March 15, 2020

Recently I was teaching one of my kids a bit of web coding. This is way more complicated than it should be. There are so many moving parts - configuration, build systems, editors, hosting requirements, certificates etc. just to get a simple web app running. Why?

I thought back to when I was learning to code with my mother on our Apple IIe. The computer was ours. The code was ours. The data was ours.

fdf0e437a027e6f3f3622f67d65e0ef0.png

I thought back to shareware. First diskettes and then FTP. I thought about my first website and those first Multi User Dungeons. Nethack and newsgroups and bulletin board systems. Trading ware with friends. I remembered running Linux for the first time on a Pentium. The freedom and power of getting to do what you want with your computer and a network connection. How can we take our computers back?

I started thinking about what a personal computing platform would look like today. A platform that a kid could jump right into and start coding. A platform where a kid could build cool stuff without asking for permission. Systematic convex tinkering with computers. Where they could own their software, and their data, and their device.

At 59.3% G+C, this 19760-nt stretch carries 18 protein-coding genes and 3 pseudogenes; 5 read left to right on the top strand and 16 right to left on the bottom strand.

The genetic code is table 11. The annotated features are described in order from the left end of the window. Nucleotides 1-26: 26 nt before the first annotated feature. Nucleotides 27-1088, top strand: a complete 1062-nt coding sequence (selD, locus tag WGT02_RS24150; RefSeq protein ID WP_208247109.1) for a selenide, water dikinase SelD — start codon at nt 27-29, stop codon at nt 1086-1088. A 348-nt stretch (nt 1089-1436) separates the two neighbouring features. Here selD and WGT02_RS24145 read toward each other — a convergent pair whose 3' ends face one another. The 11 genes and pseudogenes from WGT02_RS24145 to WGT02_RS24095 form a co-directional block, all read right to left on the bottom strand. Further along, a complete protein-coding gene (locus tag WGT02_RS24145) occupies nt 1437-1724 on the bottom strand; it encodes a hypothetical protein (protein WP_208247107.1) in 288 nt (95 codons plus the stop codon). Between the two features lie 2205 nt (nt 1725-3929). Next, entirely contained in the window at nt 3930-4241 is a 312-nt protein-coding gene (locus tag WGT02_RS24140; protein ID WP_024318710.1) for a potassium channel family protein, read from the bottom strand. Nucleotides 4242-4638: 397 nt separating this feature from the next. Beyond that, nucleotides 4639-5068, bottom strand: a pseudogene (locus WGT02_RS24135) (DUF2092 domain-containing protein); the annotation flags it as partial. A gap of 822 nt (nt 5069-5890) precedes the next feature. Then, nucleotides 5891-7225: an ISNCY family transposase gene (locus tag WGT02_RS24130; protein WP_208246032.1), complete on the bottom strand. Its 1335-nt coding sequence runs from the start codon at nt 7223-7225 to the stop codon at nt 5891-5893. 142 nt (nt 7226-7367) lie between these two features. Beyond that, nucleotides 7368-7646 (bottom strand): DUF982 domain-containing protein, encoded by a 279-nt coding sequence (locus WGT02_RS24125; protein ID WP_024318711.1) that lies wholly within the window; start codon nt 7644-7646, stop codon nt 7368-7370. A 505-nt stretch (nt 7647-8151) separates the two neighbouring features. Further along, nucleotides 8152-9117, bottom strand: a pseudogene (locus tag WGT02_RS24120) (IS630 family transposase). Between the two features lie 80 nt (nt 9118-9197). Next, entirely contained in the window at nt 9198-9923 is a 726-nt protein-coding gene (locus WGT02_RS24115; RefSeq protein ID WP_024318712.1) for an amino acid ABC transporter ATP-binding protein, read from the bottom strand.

A way to make, run, and share web applications without needing site hosting, SSL certificates etc. An app repository and a text editor in a single web app. A way to share apps peer-to-peer, directly between trusted friends, family, and associates.

Then I re-read this:

  • Personal computers – in the original visions of many personal computing pioneers (e.g. many members of the Homebrew Computer Club), the PC was intended as personal property – the owner would have total control (and understanding) of the software running on the PC, including the ability to copy bits on the PC at will. Software complexity, Internet connectivity, and unresolved incentive mismatches between software publishers and users (PC owners) have substantially eroded the reality of the personal computer as personal property.

This desire is instinctive and remains today. It manifests in consumer resistance when they discover unexpected dependence on and vulnerability to third parties in the devices they use.